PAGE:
The issues the opinion addresses were raised by Crist’s motion to suppress evidence seized from his computer.
Here’s a summary of the facts – as described by the court – that resulted in Crist’s being charged with possessing child pornography and his moving to suppress evidence taken from his computer:
Crist rented a house in Camp Hill but was late with rental payments. After he fell two months behind, his landlord hired Jeremy and Kirk Sell to move Crist's stuff out of the house. Crist had made arrangements to move some of his things and most of his furniture, but had not moved everything by the time the Sells showed up at his house. According to the court, “[s]cattered throughout the nearly vacant rooms were Crist's possessions, including a keyboard, a PlayStation gaming console, and a personal computer. . . . [T]he Sells began removing Crist's possessions and placing them on the curb for trash pickup." U.S. v. Crist, supra.
A few days later, Jeremy “called his friend Seth Hipple, who . . . was looking for a computer,” to tell him he would be putting Crist's computer out for trash pickup. Hipple showed up and took it. Later, Crist came to the house and found the Sells removing his things. After they explained what they were doing, he “`went in the house, started going through bags out in the street. And he . . . asked, where is my computer?'” U.S. v. Crist, supra. Though the Sells knew Hipple had it, they “professed ignorance.” U.S. v. Crist, supra. Crist called the police “to complain of the theft of his computer, and Officer Adam Shope took a report.” U.S. v. Crist, supra.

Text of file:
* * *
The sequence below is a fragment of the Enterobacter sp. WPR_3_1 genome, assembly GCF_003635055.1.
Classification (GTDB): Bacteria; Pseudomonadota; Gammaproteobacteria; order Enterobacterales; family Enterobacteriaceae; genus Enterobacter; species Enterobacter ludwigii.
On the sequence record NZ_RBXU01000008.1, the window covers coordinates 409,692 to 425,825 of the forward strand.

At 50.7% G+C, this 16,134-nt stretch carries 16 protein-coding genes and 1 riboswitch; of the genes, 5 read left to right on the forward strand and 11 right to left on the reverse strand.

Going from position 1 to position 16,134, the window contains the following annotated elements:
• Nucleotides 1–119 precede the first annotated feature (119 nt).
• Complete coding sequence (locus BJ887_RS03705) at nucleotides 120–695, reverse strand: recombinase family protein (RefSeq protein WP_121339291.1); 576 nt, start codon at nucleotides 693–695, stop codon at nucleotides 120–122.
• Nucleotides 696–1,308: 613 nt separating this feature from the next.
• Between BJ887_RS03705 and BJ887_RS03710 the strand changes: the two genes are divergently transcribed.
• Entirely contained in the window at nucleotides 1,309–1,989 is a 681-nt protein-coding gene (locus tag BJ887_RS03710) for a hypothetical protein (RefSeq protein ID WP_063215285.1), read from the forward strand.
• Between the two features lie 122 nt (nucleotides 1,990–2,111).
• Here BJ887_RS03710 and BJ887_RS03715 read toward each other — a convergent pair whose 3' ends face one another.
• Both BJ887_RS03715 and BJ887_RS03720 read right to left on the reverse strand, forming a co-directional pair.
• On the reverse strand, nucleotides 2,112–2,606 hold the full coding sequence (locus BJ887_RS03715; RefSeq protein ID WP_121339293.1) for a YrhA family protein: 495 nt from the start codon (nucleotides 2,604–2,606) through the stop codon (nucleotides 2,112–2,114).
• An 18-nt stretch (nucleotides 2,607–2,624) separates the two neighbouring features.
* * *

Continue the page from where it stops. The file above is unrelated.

Hipple took the computer to a friend's house, where they “`tried to get it running, tried to . . . clean it up.’” U.S. v. Crist, supra. He then took it home and began going “`through it to see what [he] could delete.’” After looking through a “`bunch of songs’” on a media folder,” he opened “a couple of video files depicting children performing sexual acts.’” Hipple “`freaked out,’ deleted the entire folder . . . and turned off the computer.” U.S. v. Cris, supra. A few days later, he called the police; when an officer arrived, he said he found “the computer and . . . discovered child pornography on it. Hipple `reported that he deleted the file right away.’ A report was taken, and the computer was logged into evidence.” U.S. v. Crist, supra. A detective contacted the Pennsylvania Attorney General's Office (AG’s Office) to have the it forensically examined.